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1/1 - Images: Tony Smith, Source, 1967 © Tony Smith Estate, Michal Rovner, Anubis, 2016, © Michal Rovner, Song Dong, Through the Wall, 2016 © Song Dong.

1/1 - Images: Tony Smith, Source, 1967 © Tony Smith Estate, Michal Rovner, Anubis, 2016, © Michal Rovner, Song Dong, Through the Wall, 2016 © Song Dong.

Michal Rovner, Tony Smith, and Song Dong in Unlimited at Art Basel

Pace is pleased to annouce the inclusion of work by Tony Smith, Michal Rovner, and Song Dong in Art Basel 2017's Unlimited exhibition. Unlimited, curated by Gianni Jetzer, is Art Basel's exhibition platform for projects that transcend the classical art-show stand, including massive sculpture and paintings, video projections, large-scale installations, and live performances. Unlimited will run concurrently with Art Basel, from June 15 through 18, 2017, in Basel, Switzerland.

Tony Smith, Source

With its faceted sides and modular composition, Tony Smith’s Source, 1967, is synchronously geometric and organic. The large-scale sculpture, fabricated in steel and painted in the artist’s characteristic black, was conceived by Smith in 1967. An unfolding of form, Source embodies the artist’s reference to his works as “presences.” There is a physical immediacy in its balance of mass and volume and its unexpected transformation of form. The stability and obvious weight of the structure produce a visceral effect for the viewer, perpetuating its presence in its surrounding space. One of Smith’s tetrahedral pieces, Source speaks to the plasticity and visual continuity that he achieved when working within his modular system of organization.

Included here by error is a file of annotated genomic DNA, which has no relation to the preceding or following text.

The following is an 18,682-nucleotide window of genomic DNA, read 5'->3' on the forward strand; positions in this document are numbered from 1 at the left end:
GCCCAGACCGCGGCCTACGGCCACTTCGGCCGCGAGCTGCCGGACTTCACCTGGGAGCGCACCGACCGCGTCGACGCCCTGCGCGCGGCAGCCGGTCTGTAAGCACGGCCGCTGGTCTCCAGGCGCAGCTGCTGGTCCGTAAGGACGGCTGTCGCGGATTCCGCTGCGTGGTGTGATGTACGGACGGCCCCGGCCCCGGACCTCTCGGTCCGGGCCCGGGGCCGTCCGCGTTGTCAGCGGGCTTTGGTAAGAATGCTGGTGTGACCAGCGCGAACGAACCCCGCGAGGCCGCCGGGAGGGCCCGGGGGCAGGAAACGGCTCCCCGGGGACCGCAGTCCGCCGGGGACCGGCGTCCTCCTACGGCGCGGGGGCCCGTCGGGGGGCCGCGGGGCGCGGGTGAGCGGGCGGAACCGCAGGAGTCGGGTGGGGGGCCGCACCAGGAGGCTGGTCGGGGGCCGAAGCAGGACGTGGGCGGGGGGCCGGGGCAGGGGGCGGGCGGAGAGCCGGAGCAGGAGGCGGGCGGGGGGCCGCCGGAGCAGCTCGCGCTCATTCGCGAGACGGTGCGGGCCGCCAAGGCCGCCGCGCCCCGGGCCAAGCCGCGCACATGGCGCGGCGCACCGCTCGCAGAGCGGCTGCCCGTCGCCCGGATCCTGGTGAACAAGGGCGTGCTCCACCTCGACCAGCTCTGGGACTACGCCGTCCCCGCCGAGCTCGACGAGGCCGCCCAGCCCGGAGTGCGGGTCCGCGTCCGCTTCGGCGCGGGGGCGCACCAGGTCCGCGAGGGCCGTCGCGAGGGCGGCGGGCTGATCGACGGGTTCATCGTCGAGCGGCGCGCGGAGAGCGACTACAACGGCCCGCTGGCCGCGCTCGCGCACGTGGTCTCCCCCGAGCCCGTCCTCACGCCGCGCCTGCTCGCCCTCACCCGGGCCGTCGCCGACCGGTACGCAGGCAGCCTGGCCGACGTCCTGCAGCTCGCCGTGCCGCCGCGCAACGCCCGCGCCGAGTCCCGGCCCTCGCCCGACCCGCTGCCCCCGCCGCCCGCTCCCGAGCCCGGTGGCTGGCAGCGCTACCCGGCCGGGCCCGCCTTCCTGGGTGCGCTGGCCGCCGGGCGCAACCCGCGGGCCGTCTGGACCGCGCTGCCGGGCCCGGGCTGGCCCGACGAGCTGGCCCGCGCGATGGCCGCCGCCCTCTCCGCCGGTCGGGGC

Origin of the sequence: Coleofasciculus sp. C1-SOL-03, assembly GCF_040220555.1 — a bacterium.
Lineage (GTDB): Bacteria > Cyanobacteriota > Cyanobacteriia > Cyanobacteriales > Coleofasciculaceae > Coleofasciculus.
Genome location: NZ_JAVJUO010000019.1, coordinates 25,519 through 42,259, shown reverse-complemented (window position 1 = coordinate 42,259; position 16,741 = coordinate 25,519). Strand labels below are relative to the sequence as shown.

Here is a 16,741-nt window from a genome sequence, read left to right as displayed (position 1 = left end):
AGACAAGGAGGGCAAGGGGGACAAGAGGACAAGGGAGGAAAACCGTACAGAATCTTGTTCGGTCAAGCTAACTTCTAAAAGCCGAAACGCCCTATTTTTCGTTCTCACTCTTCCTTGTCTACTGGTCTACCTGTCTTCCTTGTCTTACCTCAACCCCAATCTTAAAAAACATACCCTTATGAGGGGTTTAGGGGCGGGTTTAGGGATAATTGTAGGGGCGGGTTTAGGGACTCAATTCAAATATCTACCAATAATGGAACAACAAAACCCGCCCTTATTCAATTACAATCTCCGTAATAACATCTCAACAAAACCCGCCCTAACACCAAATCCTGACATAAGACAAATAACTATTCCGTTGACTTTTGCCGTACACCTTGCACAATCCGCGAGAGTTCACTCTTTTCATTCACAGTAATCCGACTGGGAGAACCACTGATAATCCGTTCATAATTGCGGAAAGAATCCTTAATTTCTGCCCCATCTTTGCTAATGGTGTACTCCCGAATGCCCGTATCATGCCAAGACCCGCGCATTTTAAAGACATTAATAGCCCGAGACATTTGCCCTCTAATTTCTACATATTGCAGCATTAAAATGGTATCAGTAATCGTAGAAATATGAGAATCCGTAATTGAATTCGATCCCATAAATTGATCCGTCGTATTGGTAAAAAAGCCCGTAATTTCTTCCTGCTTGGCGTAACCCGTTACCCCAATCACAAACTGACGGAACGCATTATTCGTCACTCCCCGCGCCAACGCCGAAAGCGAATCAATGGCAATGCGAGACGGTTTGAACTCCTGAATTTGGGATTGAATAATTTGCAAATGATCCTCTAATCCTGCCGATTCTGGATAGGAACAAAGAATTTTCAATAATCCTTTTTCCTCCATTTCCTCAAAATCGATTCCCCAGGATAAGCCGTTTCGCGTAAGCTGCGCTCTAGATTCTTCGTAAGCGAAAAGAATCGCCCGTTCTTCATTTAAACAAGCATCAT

Michal Rovner, Anubis

In response to the unsettling feeling of instability and the state of alert in the world, Rovner spent long nights filming in dark fields, encountering jackals and invading their territory. To overcome the darkness, Rovner used special security, military, and surveillance cameras and equipment. Rovner's mesmerizing video installation, Anubis (2016), is titled after the mythological Egyptian god who accompanies the dead into the afterlife. With their glowing eyes, the jackals watch us, transforming the viewer into the observed.

 Song Dong, Through the Wall

Through the Wall, 2016, challenges the notion of a boundary as impenetrable. Using reclaimed door and window frames—materials that relate to themes of accumulation and waste—the work reflects on the ways in which the contrast of historic and contemporary forces can shape a viewer’s experience. Song provides an alternative perspective by redefining the solidity of a wall. Reaching fifteen feet high and twenty-nine feet long, the tall, narrow form has doors that open to reveal an interior space within, allowing viewers to enter and pass through it. The mirrored walls create a sense of endlessly extending space. Architecturally narrow and visually expansive, the work activates an illusory world emphasized by infinite reflections.

For more information and to purchase tickets, visit Art Basel's website

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